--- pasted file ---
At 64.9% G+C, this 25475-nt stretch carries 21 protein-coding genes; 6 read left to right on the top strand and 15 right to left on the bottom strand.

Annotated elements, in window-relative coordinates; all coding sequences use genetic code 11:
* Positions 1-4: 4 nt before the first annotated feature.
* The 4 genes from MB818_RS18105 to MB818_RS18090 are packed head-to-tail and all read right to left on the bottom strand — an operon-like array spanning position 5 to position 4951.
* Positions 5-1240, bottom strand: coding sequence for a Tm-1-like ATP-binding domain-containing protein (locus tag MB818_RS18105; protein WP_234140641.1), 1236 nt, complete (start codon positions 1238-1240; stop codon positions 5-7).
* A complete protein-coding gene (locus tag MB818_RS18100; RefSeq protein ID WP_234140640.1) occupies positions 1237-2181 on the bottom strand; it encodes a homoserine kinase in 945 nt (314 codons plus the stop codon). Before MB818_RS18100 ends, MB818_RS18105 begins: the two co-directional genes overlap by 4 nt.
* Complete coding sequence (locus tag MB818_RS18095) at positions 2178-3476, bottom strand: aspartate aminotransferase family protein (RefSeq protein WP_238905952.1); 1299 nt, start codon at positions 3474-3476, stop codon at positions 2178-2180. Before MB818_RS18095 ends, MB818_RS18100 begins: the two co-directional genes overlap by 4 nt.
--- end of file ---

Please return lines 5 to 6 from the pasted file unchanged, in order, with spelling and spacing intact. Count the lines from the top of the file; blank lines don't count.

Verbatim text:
* Positions 5-1240, bottom strand: coding sequence for a Tm-1-like ATP-binding domain-containing protein (locus tag MB818_RS18105; protein WP_234140641.1), 1236 nt, complete (start codon positions 1238-1240; stop codon positions 5-7).
* A complete protein-coding gene (locus tag MB818_RS18100; RefSeq protein ID WP_234140640.1) occupies positions 1237-2181 on the bottom strand; it encodes a homoserine kinase in 945 nt (314 codons plus the stop codon). Before MB818_RS18100 ends, MB818_RS18105 begins: the two co-directional genes overlap by 4 nt.